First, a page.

Slowly but surely Netflix is building a stable of cinema to rival their excellence in television. The newest member of the cast from their upcoming science fiction film, Okja, only adds to the film's clout. Breaking Bad 's Giancarlo Esposito is now on board the new film by the director of Snowpiercer.

Okja

Korean filmmaker Bong Joon-ho turned heads with 2013's Snowpiercer, the director's first English language film. Many fans who saw it may have very well caught it for the first time via Netflix as the film has been available for the streaming service for some time (if you haven't, go do that right now). It may have been the film's popularity there that led Netflix to sign the director to direct his next feature exclusively for them. Okja tells the story of a young girl who befriends a massive genetically modified pig, named Okja. When the corporation who created the creature attempts to take him back, the girl mounts a rescue mission. Entertainment Weekly is reporting that Giancarlo Esposito is now on board to play the right-hand man of the corporation head, who will, in turn, be played by former Snowpiercer star Tilda Swinton.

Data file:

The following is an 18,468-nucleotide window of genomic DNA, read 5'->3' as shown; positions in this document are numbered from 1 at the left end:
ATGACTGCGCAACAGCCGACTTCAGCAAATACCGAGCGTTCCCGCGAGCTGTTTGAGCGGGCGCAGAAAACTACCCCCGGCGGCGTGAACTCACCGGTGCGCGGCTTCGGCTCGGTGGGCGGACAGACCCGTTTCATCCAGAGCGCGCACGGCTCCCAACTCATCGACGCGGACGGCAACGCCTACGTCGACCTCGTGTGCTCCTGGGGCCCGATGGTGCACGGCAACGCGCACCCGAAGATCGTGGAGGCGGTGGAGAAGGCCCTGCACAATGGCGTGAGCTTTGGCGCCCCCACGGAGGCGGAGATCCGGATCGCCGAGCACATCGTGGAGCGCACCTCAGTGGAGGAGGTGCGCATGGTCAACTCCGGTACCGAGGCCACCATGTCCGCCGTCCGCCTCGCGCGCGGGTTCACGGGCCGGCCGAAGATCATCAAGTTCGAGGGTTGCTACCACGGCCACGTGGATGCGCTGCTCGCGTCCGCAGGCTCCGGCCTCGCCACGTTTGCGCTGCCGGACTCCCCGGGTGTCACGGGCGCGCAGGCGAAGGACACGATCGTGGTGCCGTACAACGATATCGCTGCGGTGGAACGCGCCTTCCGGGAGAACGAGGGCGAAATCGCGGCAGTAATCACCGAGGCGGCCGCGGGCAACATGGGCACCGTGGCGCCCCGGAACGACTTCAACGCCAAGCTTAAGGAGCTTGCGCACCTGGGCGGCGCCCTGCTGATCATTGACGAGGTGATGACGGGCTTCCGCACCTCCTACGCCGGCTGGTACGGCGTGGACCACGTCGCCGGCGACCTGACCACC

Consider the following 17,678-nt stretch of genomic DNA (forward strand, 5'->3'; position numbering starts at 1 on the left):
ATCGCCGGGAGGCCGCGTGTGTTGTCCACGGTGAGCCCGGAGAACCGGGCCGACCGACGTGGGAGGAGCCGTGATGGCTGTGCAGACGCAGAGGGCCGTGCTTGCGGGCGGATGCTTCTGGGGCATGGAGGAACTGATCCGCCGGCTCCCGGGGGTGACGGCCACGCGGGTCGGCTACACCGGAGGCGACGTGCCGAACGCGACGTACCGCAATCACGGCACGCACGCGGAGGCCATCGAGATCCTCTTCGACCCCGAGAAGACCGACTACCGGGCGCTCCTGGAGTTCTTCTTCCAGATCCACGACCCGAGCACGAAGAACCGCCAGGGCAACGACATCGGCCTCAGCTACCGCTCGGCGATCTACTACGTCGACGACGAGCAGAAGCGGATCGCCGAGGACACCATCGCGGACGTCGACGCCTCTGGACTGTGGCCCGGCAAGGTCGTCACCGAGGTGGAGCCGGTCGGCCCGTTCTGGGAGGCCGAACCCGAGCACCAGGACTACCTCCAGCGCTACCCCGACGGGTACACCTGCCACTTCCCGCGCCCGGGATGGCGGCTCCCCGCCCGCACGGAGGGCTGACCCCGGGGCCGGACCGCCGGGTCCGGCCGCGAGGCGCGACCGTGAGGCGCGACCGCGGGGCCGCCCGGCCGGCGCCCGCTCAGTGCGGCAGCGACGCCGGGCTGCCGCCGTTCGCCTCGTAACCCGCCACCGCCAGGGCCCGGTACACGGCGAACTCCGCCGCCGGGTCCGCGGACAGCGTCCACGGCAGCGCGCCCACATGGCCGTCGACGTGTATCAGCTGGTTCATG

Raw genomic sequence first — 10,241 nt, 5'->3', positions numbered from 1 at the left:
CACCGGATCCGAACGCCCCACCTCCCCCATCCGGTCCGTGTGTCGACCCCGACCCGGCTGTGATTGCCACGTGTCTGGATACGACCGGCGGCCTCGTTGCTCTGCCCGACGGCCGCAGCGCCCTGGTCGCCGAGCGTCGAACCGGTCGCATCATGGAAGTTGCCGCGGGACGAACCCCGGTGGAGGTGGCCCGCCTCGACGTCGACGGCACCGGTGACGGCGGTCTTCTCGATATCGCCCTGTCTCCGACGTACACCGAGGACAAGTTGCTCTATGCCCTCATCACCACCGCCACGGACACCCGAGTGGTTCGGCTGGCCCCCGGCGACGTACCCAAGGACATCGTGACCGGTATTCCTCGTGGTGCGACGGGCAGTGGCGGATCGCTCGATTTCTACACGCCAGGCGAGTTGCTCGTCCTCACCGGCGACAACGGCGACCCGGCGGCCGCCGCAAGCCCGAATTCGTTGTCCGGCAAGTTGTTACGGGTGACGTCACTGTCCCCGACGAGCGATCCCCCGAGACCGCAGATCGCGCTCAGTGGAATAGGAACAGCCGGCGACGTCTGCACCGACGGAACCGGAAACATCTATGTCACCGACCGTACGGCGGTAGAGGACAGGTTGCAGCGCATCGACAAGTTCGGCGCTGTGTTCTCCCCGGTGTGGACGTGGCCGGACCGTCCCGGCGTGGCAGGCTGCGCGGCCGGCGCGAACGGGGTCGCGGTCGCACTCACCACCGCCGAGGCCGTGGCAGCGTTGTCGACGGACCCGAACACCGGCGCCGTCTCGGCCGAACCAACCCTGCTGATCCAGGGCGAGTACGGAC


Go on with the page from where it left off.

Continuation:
In addition to Giancarlo Esposito and Tilda Swinton, the film will also co-star Jake Gyllenhaal and The Walking Dead's Steven Yuen. Korean actress Ahn Seo-Hyeun will play the lead role of the young girl, Mija.

This will be the second Netflix project for Giancarlo Esposito as he also stars in The Get Down, a new series about a group of teens living in the Bronx in the 1970's. The Get Down is scheduled for release in August.

While the plot synopsis for Okja sounds slightly goofy, (a genetically modified pig?) we'll trust Bong Joon-ho to create something unique and interesting. Snowpiercer was an exciting and dramatic film that took place entirely on a train. If that's possible, then there's no reason to believe that the same drama can't be brought to what otherwise sounds like a rejected script for a new Godzilla movie.

In recent months, Netflix has been making a concerted effort to build their library to both a volume, and a level of quality, consistent with their television offerings. While several Netflix shows have won Emmy awards in over the last couple of years, the streaming service has had a harder time getting their film's recognized. Part of the problem is due to a reluctance of theater owners to support them. While Netflix films do see a limited release in theaters, the fact that they're also released via the streaming platform simultaneously causes most theaters to balk at screening them, meaning the release is even more limited than Netflix would like.

What do you think of the cast of Okja ? Will you be checking this one out when it hits in 2017?

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